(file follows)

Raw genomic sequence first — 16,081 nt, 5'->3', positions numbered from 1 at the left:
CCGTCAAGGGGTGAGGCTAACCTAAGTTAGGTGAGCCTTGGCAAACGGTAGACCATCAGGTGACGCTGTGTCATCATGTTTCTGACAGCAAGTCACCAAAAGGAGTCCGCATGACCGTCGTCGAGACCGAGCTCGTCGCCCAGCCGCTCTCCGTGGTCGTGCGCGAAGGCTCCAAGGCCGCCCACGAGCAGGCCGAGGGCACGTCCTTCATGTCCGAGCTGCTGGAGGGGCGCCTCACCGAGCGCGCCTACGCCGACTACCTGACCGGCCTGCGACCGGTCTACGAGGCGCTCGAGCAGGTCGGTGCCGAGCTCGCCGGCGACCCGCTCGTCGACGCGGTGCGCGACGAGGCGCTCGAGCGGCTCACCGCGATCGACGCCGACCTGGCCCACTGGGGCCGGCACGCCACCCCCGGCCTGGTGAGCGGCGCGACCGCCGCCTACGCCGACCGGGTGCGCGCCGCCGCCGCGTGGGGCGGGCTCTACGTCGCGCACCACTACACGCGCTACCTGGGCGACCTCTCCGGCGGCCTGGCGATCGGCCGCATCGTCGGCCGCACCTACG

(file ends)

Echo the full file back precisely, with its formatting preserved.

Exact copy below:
Raw genomic sequence first — 16,081 nt, 5'->3', positions numbered from 1 at the left:
CCGTCAAGGGGTGAGGCTAACCTAAGTTAGGTGAGCCTTGGCAAACGGTAGACCATCAGGTGACGCTGTGTCATCATGTTTCTGACAGCAAGTCACCAAAAGGAGTCCGCATGACCGTCGTCGAGACCGAGCTCGTCGCCCAGCCGCTCTCCGTGGTCGTGCGCGAAGGCTCCAAGGCCGCCCACGAGCAGGCCGAGGGCACGTCCTTCATGTCCGAGCTGCTGGAGGGGCGCCTCACCGAGCGCGCCTACGCCGACTACCTGACCGGCCTGCGACCGGTCTACGAGGCGCTCGAGCAGGTCGGTGCCGAGCTCGCCGGCGACCCGCTCGTCGACGCGGTGCGCGACGAGGCGCTCGAGCGGCTCACCGCGATCGACGCCGACCTGGCCCACTGGGGCCGGCACGCCACCCCCGGCCTGGTGAGCGGCGCGACCGCCGCCTACGCCGACCGGGTGCGCGCCGCCGCCGCGTGGGGCGGGCTCTACGTCGCGCACCACTACACGCGCTACCTGGGCGACCTCTCCGGCGGCCTGGCGATCGGCCGCATCGTCGGCCGCACCTACG